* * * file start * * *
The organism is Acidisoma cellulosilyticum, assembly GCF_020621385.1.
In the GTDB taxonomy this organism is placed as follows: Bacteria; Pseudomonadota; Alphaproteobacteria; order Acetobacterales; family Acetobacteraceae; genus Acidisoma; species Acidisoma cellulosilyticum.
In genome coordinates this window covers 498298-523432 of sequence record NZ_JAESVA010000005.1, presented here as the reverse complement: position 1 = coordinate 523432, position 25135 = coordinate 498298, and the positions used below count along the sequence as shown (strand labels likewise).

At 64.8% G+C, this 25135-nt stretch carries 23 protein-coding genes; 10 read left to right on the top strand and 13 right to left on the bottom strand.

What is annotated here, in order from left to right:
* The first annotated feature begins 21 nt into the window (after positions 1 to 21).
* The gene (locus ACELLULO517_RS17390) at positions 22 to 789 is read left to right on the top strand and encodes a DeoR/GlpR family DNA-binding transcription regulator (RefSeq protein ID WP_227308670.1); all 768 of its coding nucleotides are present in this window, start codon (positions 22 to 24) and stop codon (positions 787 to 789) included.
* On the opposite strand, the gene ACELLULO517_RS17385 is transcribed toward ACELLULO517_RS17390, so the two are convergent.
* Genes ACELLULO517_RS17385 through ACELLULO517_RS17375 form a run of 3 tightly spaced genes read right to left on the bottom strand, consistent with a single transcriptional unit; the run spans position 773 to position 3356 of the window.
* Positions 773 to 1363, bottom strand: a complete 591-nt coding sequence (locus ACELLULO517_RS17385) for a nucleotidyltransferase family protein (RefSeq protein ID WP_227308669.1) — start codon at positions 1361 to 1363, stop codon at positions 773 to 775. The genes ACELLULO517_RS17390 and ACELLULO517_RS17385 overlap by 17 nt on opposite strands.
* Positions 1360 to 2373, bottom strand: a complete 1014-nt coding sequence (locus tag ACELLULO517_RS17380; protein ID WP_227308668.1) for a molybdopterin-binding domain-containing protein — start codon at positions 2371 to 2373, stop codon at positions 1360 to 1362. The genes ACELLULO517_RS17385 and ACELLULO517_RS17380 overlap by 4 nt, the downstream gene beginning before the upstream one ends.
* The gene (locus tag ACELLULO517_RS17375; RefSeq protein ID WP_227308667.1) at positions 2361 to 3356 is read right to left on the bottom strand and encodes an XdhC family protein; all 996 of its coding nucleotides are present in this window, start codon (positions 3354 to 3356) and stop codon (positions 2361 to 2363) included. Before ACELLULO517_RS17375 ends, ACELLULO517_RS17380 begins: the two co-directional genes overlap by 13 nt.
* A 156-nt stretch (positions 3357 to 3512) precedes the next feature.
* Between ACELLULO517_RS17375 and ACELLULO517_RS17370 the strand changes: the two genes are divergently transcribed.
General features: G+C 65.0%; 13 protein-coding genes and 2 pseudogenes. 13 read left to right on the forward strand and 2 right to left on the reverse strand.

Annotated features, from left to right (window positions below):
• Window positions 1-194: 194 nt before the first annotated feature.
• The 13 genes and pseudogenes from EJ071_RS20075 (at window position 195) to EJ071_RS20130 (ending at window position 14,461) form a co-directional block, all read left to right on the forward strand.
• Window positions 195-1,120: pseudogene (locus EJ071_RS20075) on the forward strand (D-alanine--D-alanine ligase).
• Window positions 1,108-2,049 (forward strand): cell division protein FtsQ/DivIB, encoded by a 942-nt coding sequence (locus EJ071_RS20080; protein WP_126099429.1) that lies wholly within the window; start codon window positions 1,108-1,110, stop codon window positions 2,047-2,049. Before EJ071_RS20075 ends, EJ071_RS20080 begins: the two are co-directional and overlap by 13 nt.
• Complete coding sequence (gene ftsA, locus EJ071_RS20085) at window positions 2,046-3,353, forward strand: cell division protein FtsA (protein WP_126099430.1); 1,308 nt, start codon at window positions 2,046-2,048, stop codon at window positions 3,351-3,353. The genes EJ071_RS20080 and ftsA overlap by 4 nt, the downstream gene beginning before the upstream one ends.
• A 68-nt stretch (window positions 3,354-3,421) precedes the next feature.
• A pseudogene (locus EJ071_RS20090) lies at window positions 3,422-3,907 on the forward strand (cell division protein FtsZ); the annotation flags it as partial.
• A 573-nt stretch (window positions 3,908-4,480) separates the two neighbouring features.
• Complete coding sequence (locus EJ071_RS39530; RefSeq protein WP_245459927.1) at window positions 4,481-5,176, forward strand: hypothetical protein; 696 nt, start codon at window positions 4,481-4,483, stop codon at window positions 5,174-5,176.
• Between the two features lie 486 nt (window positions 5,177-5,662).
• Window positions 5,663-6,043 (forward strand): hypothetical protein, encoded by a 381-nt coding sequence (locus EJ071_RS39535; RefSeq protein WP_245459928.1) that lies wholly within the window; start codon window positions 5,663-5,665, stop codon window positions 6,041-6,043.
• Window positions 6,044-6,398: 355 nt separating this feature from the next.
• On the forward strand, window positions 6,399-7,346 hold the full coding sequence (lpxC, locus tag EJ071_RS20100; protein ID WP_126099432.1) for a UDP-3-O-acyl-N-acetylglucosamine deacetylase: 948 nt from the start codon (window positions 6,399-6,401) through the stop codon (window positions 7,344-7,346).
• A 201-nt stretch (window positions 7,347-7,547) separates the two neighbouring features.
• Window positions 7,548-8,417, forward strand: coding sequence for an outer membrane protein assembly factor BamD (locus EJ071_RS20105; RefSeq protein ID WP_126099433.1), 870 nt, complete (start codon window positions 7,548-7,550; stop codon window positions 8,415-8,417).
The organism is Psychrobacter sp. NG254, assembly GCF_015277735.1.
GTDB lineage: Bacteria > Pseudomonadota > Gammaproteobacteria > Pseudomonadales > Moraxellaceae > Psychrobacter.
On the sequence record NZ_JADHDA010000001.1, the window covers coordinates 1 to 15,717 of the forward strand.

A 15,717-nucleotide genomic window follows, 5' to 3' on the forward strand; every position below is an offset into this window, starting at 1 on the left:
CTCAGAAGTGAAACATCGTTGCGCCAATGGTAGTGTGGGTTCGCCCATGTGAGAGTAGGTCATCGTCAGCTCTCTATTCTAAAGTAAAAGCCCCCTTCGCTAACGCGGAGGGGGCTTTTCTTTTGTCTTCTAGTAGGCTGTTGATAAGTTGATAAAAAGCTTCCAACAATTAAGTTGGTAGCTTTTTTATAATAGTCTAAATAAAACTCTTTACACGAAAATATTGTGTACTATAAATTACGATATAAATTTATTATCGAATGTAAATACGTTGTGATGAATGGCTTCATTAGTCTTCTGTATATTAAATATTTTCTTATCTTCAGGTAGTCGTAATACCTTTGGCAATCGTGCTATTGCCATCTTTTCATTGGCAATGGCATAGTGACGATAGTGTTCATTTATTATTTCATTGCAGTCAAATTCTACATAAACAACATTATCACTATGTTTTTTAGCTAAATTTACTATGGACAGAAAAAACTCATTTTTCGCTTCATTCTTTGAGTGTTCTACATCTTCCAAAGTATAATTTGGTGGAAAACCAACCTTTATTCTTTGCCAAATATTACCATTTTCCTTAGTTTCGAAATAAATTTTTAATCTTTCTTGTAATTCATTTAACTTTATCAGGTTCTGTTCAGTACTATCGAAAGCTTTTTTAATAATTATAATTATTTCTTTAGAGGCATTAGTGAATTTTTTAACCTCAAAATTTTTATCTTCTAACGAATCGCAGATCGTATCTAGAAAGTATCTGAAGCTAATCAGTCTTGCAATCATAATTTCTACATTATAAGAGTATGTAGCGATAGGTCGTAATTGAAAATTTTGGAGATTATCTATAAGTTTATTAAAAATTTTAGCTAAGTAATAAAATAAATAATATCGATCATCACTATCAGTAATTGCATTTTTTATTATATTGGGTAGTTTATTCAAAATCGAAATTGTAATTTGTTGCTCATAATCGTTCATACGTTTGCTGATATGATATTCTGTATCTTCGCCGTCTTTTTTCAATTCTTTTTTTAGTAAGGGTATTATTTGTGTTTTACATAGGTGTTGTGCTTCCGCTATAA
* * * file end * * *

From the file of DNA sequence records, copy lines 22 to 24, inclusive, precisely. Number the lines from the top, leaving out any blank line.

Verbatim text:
• A 68-nt stretch (window positions 3,354-3,421) precedes the next feature.
• A pseudogene (locus EJ071_RS20090) lies at window positions 3,422-3,907 on the forward strand (cell division protein FtsZ); the annotation flags it as partial.
• A 573-nt stretch (window positions 3,908-4,480) separates the two neighbouring features.